About the NBN Television Collection

Contributions of photos and storytelling are welcomed, with your generosity, that we might fully tell the story of NBN Television. Comments are opened on the NBN article pages and everyone is invited to add anecdotes, memories, and corrections.

The photographs

Photos in this series of articles are from various NBN staffers, private collections, and historic archives. Viewers past and present finally get to see the operations of “Channel 3” (as it was fondly known) and the daily tasks of those who worked there. 

These photo essays look inside Australia’s most successful regional television station, one that out-performed even larger metropolitan networks in its six decades of largely independent operation.

Quotations, some insider knowledge, and educated guesswork fill the spaces between our increasingly spectral images. As the station’s pioneers fade into history along with crumbling celluloid records, memories of still-living staff grow blemished by time. 

Within a decade or so broadcast media will be an irrelevant curiosity. The young will ask why so much time, effort, and equipment was spent on such elaborate video podcasts. They should know that broadcast television is the founder and fabric of their online culture and the yet inconceivable milieu to follow. As radio preceded television, and print media antedated it. In curiosity they might look at this musty archive... in wonder.

Credit

Early in-house photography was performed by Des Barry and Lloyd Hissey. Many other people would have assisted in that role, and we would like to know of any deserving credit. For example, Steward Osland and Robert Stubbs took a great deal of photographs, both for sales and promotions use. Their names surely belong to many images. 

During early decades, the expense of high-quality cameras confined this record to what are clearly official recordings. A staff photographer would accompany a commercial shoot, or an outside broadcast, and record "behind the scenes" as an observer of the physical and technical process. These invaluable collections provided the material for such essays as "The Monochrome Years" and "Preparing for Colour" and suchlike.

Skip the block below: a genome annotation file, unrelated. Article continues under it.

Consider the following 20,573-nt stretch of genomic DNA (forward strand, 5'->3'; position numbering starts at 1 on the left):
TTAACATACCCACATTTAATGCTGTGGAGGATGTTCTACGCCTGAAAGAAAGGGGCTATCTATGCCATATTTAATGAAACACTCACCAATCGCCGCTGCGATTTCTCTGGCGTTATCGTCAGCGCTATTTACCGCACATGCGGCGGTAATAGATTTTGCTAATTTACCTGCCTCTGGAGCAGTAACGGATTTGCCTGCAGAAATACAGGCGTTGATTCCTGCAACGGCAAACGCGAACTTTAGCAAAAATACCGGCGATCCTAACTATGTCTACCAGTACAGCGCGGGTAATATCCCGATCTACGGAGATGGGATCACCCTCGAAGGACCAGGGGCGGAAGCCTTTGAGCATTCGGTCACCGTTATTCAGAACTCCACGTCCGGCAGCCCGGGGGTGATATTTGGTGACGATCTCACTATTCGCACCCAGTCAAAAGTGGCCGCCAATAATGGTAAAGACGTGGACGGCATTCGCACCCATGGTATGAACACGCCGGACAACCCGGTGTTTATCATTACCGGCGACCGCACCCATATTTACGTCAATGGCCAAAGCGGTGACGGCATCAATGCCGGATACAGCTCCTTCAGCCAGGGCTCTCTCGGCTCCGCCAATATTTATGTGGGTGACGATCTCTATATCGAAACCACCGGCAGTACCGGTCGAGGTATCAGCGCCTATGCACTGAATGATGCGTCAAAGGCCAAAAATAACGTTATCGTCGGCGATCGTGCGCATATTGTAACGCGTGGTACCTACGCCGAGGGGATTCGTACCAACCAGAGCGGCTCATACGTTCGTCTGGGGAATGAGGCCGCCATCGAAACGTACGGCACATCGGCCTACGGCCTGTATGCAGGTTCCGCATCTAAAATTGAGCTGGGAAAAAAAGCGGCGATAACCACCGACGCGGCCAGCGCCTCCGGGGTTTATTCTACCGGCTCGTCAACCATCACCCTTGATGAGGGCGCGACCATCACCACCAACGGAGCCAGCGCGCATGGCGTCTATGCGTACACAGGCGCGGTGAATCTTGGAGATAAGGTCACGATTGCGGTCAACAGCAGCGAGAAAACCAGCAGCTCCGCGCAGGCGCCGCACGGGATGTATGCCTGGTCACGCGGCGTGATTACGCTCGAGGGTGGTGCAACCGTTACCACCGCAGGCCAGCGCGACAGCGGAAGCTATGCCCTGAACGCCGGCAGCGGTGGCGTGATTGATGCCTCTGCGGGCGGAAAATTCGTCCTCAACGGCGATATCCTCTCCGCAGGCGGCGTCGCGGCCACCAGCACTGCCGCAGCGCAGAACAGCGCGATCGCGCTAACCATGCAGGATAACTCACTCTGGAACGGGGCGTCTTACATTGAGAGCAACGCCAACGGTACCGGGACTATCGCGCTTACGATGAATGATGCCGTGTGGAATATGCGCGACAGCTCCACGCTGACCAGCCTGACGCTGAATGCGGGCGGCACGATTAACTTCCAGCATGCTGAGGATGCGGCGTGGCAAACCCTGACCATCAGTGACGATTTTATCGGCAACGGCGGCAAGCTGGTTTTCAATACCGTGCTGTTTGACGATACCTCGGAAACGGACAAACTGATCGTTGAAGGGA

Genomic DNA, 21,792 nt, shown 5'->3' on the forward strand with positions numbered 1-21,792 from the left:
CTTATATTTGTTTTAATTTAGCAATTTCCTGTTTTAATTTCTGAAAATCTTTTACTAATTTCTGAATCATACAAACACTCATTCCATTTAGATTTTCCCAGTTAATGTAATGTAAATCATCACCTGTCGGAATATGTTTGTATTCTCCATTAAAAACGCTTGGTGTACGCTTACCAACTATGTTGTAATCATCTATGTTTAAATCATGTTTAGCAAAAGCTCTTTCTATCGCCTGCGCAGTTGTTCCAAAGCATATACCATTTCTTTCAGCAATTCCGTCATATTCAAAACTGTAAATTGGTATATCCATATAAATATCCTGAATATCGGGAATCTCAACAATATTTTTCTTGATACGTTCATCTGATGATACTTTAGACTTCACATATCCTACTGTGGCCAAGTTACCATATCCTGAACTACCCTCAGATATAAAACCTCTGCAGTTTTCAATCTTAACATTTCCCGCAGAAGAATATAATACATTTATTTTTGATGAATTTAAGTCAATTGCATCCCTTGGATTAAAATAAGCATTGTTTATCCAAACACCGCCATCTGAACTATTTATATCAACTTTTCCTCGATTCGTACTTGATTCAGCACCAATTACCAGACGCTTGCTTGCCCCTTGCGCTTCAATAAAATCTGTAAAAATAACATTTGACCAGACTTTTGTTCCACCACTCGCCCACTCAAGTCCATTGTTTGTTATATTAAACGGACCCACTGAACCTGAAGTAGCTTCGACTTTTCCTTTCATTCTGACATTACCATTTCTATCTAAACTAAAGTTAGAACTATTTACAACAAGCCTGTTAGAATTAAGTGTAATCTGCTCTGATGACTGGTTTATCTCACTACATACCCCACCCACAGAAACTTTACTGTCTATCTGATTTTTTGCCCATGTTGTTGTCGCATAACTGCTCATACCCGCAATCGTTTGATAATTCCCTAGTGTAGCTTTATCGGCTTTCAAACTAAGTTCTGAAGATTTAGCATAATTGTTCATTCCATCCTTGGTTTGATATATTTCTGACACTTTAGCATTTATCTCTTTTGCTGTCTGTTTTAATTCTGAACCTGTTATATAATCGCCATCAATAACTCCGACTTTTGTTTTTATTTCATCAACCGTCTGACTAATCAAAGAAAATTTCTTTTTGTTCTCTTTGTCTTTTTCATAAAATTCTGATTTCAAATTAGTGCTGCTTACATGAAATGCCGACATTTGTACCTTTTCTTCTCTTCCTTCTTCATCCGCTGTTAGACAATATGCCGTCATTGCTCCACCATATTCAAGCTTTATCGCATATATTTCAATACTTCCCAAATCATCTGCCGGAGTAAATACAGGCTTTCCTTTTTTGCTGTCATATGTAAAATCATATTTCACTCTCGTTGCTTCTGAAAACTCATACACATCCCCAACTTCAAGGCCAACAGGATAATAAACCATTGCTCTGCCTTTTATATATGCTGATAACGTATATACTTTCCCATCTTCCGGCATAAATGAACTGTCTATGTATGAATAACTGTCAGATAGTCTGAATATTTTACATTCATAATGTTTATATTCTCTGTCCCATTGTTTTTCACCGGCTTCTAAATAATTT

When digital cameras gained popularity, almost every department and every staffer could easily generate 'local' collections. These typically remained on computers or memory devices and never made it into the station's history. Therefore, the 'official record' dissipated into chaos after year 2000. Imagery had become a cheap commodity. Nothing celluloid exists for this century, and the few digital snaps that have been supplied will mostly illustrate the Mosbri Crescent studio surrounds and internals - not the making of iconic shows in the studio or field, their record to exist only in the memories of viewers, not in these pages.

Terms of Use

Almost the entire collection presented here was scanned from original negatives, taken before digital cameras became commonplace. They are watermarked Newcastle on Hunter with a Creative Commons share-alike non-commercial licence.
 

Watermarking verifies our source was a physical negative, and not copied from the Internet. It establishes Creative Commons status for those wishing to re-use images. Should you wish to use these on the Internet you are free to do so under the same Commons licence conditions. A link back to this site, or to the article, would be appreciated. If reproduced elsewhere, an acknowledgement would be nice. 

If you want a particular photo without the watermark, please ask throsby at newcastleonhunter dot org. He will assent. 

But ~ Under the licence ~ you cannot use any imagery from this web site commercially. However, businesses appearing in photos can reasonably use them to illustrate their own history in the region. Naturally, duplicates were widely distributed by the company over the years and might appear on other websites and Facebook groups, especially from former staffers.

Note 1: Images were scanned in high resolution, many in TIF format, but were heavily compressed to JPEGS for this website. Artifacts therefore will be absent from originals, should you require one.

Note 2: The publish date for these articles is not actual, of course. It is meant to reflect the time period of the original prints, or the era that they illustrate.

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Additional information, anecdotes, etc., or corrections are welcome.

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